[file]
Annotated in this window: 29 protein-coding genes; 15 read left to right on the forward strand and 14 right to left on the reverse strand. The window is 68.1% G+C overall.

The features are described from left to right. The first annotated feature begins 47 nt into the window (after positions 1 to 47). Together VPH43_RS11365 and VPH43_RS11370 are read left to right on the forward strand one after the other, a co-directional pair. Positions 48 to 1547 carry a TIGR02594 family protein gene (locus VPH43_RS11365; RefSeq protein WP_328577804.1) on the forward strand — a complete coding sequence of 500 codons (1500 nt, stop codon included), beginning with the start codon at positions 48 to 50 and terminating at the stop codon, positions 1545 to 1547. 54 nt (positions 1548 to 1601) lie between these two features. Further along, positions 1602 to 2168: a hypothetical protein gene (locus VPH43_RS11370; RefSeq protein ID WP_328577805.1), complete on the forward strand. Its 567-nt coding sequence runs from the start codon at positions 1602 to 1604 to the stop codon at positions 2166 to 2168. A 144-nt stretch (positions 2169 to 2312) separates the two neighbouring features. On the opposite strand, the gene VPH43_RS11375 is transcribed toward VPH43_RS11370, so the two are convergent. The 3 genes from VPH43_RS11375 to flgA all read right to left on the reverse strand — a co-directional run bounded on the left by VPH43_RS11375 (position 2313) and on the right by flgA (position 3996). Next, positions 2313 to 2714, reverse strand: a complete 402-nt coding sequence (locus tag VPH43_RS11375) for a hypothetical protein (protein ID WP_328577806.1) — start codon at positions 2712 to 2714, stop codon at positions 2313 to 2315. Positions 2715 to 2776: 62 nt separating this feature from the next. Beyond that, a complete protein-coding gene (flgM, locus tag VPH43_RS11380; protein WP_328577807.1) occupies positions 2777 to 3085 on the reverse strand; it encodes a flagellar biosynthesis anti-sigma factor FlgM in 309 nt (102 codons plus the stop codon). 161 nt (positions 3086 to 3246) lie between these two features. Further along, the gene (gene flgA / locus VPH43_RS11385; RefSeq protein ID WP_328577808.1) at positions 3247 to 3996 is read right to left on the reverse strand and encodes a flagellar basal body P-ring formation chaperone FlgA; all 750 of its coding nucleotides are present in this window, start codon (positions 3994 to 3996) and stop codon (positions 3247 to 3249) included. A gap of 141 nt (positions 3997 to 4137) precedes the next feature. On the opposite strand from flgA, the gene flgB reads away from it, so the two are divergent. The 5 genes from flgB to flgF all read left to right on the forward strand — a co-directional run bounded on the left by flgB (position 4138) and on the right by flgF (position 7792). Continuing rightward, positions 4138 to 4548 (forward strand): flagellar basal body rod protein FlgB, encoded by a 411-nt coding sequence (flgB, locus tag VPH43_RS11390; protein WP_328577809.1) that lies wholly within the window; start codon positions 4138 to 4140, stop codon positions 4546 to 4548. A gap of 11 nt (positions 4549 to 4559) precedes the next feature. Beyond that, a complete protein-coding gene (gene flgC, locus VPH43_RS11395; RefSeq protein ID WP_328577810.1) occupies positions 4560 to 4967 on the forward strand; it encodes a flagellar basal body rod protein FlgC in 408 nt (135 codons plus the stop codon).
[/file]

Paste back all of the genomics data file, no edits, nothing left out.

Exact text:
Annotated in this window: 29 protein-coding genes; 15 read left to right on the forward strand and 14 right to left on the reverse strand. The window is 68.1% G+C overall.

The features are described from left to right. The first annotated feature begins 47 nt into the window (after positions 1 to 47). Together VPH43_RS11365 and VPH43_RS11370 are read left to right on the forward strand one after the other, a co-directional pair. Positions 48 to 1547 carry a TIGR02594 family protein gene (locus VPH43_RS11365; RefSeq protein WP_328577804.1) on the forward strand — a complete coding sequence of 500 codons (1500 nt, stop codon included), beginning with the start codon at positions 48 to 50 and terminating at the stop codon, positions 1545 to 1547. 54 nt (positions 1548 to 1601) lie between these two features. Further along, positions 1602 to 2168: a hypothetical protein gene (locus VPH43_RS11370; RefSeq protein ID WP_328577805.1), complete on the forward strand. Its 567-nt coding sequence runs from the start codon at positions 1602 to 1604 to the stop codon at positions 2166 to 2168. A 144-nt stretch (positions 2169 to 2312) separates the two neighbouring features. On the opposite strand, the gene VPH43_RS11375 is transcribed toward VPH43_RS11370, so the two are convergent. The 3 genes from VPH43_RS11375 to flgA all read right to left on the reverse strand — a co-directional run bounded on the left by VPH43_RS11375 (position 2313) and on the right by flgA (position 3996). Next, positions 2313 to 2714, reverse strand: a complete 402-nt coding sequence (locus tag VPH43_RS11375) for a hypothetical protein (protein ID WP_328577806.1) — start codon at positions 2712 to 2714, stop codon at positions 2313 to 2315. Positions 2715 to 2776: 62 nt separating this feature from the next. Beyond that, a complete protein-coding gene (flgM, locus tag VPH43_RS11380; protein WP_328577807.1) occupies positions 2777 to 3085 on the reverse strand; it encodes a flagellar biosynthesis anti-sigma factor FlgM in 309 nt (102 codons plus the stop codon). 161 nt (positions 3086 to 3246) lie between these two features. Further along, the gene (gene flgA / locus VPH43_RS11385; RefSeq protein ID WP_328577808.1) at positions 3247 to 3996 is read right to left on the reverse strand and encodes a flagellar basal body P-ring formation chaperone FlgA; all 750 of its coding nucleotides are present in this window, start codon (positions 3994 to 3996) and stop codon (positions 3247 to 3249) included. A gap of 141 nt (positions 3997 to 4137) precedes the next feature. On the opposite strand from flgA, the gene flgB reads away from it, so the two are divergent. The 5 genes from flgB to flgF all read left to right on the forward strand — a co-directional run bounded on the left by flgB (position 4138) and on the right by flgF (position 7792). Continuing rightward, positions 4138 to 4548 (forward strand): flagellar basal body rod protein FlgB, encoded by a 411-nt coding sequence (flgB, locus tag VPH43_RS11390; protein WP_328577809.1) that lies wholly within the window; start codon positions 4138 to 4140, stop codon positions 4546 to 4548. A gap of 11 nt (positions 4549 to 4559) precedes the next feature. Beyond that, a complete protein-coding gene (gene flgC, locus VPH43_RS11395; RefSeq protein ID WP_328577810.1) occupies positions 4560 to 4967 on the forward strand; it encodes a flagellar basal body rod protein FlgC in 408 nt (135 codons plus the stop codon).